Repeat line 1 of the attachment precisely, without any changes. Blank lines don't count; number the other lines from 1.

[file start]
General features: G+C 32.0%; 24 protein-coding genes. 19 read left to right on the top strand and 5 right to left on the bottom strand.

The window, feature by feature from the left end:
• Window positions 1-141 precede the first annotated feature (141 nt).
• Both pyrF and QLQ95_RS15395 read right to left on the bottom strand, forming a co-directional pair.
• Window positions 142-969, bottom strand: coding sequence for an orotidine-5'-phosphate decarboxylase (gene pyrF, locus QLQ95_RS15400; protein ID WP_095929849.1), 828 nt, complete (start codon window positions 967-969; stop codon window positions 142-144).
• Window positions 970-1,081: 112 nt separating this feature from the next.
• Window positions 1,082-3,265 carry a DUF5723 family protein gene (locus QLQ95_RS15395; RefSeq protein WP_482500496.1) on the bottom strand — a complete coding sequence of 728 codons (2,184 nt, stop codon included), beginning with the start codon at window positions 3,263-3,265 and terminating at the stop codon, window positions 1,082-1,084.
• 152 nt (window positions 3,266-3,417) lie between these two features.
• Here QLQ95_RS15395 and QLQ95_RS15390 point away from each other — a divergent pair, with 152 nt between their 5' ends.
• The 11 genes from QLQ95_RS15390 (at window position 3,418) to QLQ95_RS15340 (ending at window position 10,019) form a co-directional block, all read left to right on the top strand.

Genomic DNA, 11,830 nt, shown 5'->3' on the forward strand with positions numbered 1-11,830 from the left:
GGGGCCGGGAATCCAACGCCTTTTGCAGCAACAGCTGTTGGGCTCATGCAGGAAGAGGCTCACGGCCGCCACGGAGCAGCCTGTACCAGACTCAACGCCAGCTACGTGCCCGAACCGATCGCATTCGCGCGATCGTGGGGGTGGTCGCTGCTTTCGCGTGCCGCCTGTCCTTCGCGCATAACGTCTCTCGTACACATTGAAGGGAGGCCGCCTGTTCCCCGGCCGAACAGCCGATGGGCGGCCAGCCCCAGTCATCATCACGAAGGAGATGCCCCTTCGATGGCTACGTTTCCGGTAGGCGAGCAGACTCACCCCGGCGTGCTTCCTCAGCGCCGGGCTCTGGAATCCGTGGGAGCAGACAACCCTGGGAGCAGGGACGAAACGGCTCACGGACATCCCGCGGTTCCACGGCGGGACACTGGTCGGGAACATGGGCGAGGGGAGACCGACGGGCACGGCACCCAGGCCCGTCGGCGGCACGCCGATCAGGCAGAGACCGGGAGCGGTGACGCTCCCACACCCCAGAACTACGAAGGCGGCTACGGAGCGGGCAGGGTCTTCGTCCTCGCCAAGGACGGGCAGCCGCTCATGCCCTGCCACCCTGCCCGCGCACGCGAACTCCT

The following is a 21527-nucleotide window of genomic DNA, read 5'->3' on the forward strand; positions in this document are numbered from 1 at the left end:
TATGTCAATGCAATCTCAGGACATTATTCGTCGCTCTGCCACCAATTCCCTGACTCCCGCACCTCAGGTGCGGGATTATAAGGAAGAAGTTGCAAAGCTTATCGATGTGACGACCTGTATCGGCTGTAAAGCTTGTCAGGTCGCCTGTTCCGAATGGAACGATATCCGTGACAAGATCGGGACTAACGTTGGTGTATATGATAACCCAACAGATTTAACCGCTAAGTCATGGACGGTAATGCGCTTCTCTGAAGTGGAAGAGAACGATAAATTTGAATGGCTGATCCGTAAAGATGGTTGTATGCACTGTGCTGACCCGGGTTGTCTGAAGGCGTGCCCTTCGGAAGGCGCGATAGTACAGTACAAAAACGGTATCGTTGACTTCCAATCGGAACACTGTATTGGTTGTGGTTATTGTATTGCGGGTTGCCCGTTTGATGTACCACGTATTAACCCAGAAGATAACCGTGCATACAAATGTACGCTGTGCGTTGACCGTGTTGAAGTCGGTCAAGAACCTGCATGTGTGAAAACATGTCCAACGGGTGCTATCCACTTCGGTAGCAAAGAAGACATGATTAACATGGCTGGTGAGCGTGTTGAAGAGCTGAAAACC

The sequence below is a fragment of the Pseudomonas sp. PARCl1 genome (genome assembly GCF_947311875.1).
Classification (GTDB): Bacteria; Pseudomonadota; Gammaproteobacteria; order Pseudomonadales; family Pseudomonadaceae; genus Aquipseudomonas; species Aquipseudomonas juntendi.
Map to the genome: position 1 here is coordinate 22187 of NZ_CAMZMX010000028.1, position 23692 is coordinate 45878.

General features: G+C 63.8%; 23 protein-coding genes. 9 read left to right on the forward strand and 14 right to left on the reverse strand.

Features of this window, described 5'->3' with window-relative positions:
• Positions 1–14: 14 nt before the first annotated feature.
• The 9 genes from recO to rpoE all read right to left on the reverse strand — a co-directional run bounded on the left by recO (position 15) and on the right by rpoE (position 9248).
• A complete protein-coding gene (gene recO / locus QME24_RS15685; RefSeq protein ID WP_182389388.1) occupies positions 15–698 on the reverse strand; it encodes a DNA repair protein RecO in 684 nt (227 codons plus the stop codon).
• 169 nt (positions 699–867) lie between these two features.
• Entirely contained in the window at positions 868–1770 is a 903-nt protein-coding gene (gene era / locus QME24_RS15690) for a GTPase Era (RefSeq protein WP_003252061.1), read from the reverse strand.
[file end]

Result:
General features: G+C 32.0%; 24 protein-coding genes. 19 read left to right on the top strand and 5 right to left on the bottom strand.